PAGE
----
Thursday, January 7, 2010

The Friuli-Venezia Giulia Region Comes to Il Fornaio

Wedged between Austria and Slovena, the northern Italian region of Friuli-Venezia Giulia is bordered by the Adriatic Sea to the south and the Alps to the north. Reflecting a climate which can be buffeted by cold fronts, the region's cuisine emphasizes comfort food: hearty soups, polenta, charcuterie, grilled meats and fish, risotto, gnocchi, and ravioli.

To celebrate the New Year, a group of friends gathered at the Santa Monica Il Fornaio (1551 Ocean Blvd, Santa Monica, CA 90401; 310/451-7800), opposite the Santa Monica Pier, for a tasting of the Festa Regionale (January 4-17) . Along with a selection of regional dishes, we also sampled wines from the family run Tenuta Luisa winery located close to the Slovena border.

When we arrived at the restaurant, a cold chill caught us by surprise, so soup was the order of the day. The Cannellini Bean Soup (Zuppa E Antipasti) was deeply flavored with carrots, potatoes, and Swiss chard, topped with a thin slice of Il Fornaio's bread, crusted with grated Parmesan cheese. The light and fruity but not sweet Friulano (2008) made a good companion for the soup.

While we studied the menu, we feasted on a basket of delicious, fresh-from-the-oven Il Fornaio bread--the restaurant is called "The Baker" after all--with slices dipped into a small plate filled with their own extra virgin olive oil. The struggle, always, is to eat only a few slices of the bread and not the whole basket.

Although off the familiar tourist routes, Friuli-Venezia Giulia is well-known for one of its products, San Daniele prosciutto. Our appetizer was a plate composed as much for the eye as the palate (Prosciutto San Daniele e Formaggi Misti). The sweet, delicate San Daniele could be eaten by itself, each slice practically melting in your mouth.

What's fun about a charcuterie plate is the mix-and-matching that is possible. A piece of prosciutto can be eaten with a bite of a meaty Cerignola olive, or it can be wrapped around a crisp thin bread stick studded with sea salt. My favorite way was to dredge a slice of soft Montasio Vecchio in olive oil I seasoned with sea salt and pepper, quickly wrapping the cheese in the San Daniele, popping the little package in my mouth before too much of olive oil dripped off, followed by a sip of Friulano. Yum.

Reflecting their proximity to the Alps, the pasta courses featured hearty cream sauces. Usually anathema to calorie counters, a special dispensation should be made for these delicious sauces.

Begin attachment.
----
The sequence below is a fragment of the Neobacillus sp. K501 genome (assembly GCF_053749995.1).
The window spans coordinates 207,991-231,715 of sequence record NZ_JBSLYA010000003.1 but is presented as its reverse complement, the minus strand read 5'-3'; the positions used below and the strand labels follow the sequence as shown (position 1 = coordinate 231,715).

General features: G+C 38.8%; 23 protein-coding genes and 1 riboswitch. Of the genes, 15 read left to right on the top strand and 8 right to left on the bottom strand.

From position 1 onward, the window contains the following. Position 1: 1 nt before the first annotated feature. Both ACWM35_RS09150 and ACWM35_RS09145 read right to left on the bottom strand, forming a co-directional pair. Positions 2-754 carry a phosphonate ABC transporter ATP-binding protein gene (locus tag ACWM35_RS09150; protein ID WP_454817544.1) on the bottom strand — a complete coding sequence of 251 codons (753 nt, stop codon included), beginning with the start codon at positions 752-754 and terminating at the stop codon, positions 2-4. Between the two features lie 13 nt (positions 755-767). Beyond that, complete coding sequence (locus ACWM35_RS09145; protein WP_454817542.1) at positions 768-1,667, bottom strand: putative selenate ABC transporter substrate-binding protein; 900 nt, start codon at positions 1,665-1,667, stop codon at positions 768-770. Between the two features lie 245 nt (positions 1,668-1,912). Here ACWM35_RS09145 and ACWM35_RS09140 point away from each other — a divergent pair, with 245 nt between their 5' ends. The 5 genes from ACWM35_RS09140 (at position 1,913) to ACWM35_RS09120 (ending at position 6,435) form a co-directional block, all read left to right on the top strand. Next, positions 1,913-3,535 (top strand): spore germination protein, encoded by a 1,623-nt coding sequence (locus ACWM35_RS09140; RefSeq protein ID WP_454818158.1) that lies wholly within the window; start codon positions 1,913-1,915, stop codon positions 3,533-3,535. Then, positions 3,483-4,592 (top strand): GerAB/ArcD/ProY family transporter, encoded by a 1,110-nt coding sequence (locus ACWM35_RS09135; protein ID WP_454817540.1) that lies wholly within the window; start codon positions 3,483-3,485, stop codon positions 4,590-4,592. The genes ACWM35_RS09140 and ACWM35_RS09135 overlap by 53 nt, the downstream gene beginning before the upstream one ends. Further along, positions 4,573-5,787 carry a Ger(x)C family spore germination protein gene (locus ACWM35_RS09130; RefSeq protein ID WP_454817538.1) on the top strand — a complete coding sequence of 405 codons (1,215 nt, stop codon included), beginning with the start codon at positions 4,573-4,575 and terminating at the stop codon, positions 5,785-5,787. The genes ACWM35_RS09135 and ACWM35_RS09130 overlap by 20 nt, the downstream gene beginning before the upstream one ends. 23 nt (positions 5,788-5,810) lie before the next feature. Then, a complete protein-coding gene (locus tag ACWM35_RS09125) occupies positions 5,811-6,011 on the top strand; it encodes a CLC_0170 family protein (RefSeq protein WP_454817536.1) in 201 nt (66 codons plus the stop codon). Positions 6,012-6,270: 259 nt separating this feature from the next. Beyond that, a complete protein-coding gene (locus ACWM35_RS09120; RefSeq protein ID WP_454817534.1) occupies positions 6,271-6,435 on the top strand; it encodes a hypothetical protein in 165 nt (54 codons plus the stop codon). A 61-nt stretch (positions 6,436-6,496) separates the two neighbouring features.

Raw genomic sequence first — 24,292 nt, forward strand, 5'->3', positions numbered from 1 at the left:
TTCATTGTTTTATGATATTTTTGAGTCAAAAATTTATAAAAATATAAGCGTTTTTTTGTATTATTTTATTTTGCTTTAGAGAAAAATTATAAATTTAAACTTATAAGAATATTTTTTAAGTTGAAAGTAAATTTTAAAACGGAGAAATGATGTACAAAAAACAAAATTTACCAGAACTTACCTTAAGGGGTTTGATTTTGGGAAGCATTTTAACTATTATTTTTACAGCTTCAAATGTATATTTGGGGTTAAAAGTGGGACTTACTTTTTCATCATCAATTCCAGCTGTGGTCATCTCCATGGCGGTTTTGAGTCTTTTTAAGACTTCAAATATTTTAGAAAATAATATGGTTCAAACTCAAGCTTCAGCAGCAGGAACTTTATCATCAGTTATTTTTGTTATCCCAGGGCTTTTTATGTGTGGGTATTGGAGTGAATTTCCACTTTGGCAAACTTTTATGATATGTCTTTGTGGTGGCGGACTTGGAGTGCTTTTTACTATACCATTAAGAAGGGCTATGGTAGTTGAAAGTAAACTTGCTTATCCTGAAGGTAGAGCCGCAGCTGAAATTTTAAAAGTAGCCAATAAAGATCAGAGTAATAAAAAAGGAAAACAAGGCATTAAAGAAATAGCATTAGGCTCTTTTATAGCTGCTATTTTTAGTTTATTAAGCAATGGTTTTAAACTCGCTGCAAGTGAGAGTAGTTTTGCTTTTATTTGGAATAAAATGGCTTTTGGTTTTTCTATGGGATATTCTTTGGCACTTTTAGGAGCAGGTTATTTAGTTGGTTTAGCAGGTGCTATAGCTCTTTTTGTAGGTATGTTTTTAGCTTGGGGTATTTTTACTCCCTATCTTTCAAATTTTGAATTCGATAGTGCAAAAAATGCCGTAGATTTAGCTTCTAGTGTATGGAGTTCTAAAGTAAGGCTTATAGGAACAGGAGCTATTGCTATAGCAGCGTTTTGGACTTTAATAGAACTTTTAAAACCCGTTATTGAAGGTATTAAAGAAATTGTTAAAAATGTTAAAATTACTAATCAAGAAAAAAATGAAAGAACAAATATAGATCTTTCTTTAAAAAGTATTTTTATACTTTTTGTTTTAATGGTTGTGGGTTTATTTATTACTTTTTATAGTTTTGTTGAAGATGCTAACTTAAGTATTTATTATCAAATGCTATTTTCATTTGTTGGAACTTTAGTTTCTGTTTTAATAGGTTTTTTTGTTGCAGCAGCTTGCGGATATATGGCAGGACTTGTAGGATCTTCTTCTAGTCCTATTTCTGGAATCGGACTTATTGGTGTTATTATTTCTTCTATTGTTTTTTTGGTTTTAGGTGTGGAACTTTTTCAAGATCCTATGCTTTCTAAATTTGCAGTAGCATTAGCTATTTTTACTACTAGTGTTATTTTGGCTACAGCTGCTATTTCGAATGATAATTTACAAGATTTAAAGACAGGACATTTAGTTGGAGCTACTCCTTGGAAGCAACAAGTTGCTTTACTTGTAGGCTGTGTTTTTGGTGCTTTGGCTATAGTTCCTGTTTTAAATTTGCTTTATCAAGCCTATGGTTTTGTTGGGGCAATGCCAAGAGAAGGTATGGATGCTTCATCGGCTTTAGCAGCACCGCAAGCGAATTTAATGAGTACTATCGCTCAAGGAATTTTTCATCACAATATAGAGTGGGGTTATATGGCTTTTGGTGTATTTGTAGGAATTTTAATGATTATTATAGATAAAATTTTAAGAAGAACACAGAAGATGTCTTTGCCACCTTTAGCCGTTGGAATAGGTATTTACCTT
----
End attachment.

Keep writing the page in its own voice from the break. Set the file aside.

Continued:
When there is a choice between Ravioli with Roast Duck in an Asparagus Cream Sauce (Ravioli d'Anatra Agli Asparagi), Pasta with Shellfish in a Parmesan and Tomato Bechamel (Pasticcio alla Gradese), Gnocchi with Sausage in a Tomato Cream Sauce (Gnocchi alla Friulana), or Risotto with Mushrooms and Vegetables in a Cheese Sauce (Risotto del Cansiglio), you'd want the tasting to focus entirely here and never move on.

But good sense prevailed and we sampled two of the four.

The ravioli hit every comfort note. The sauce, light and creamy, was leavened by the asparagus. The filling of braised duck meat was mixed with San Daniele prosciutto and pillowed softly inside the delicately sweet dough. Needless to say, generous amounts of fresh bread were used to collect every last drop of the sauce.

In the risotto, the sauce had been absorbed into the grains of rice. By comparison with the ravioli, the effect was almost austere but the effect was no less luxurious. The risotto melted in the mouth, with thin slices of wild mushrooms and fresh vegetables providing added flavor to the sweetness of the rice.

With both courses we had the Pinot Grigio (2008), a crisp companion perfect to contrast with the pastas' richness.

For protein, the region looks both to the mountains and the sea. Shrimp and Spaghetti in a Marinara Cream Sauce (Gamberoni alla Busara con Spaghetti), Wild Sea Bass with Mashed Potatoes and Spinach (Filetto di Branzino alla Greca), and a Mixed Grill of Chicken, Sausage, Lamb, and New York Steak (Carne Mista alla Brace).

Choosing the sea bass, I would have happily just eaten the mashed potatoes and sauteed spinach with cherry tomatoes, capers, Kalmata and Cerignola olives. They were that delicious. The sea bass had no trouble competing with such formidable accompaniments. Moist and sweet, the skin turned into a crisp confection that dissolved in my mouth. The Friulano was a bit too fruity for the dish and the Pinot Grigio too crisp, so we switched to the Sauvignon (2008) which had just the right amount of lightness and full flavor.

Outside we could see people leaving the Santa Monica pier, their coats pulled tightly around them, so although we were well-satisfied with the meal, we decided to take another moment and relax in the warm comfort of the restaurant and share the regional dessert.

A small cake topped with ice cream came to the table. The Italian name, Tortino di Mele con Gelato al Rum, was certainly a mouthful. But we were so busy eating the cake, we didn't bother practicing our Italian. To our simple American tastes this was a great version of a Fruit-Nut Cake. And the rum raisin ice cream was as good as it gets.

For more posts about Il Fornaio's Festa Regionale check out:
Grilled Vegetable Couscous Salad
A Tasting at Il Fornaio, Santa Monica--Trentino-Alto Adige
A Trip to Italy is Just Around the Corner at Il Fornaio--Calabria
Il Fornaio Heads South to Campania for May's Regionale
Il Fornaio Heads North to Lombardia
Abruzzo at Il Fornaio, Santa Monica

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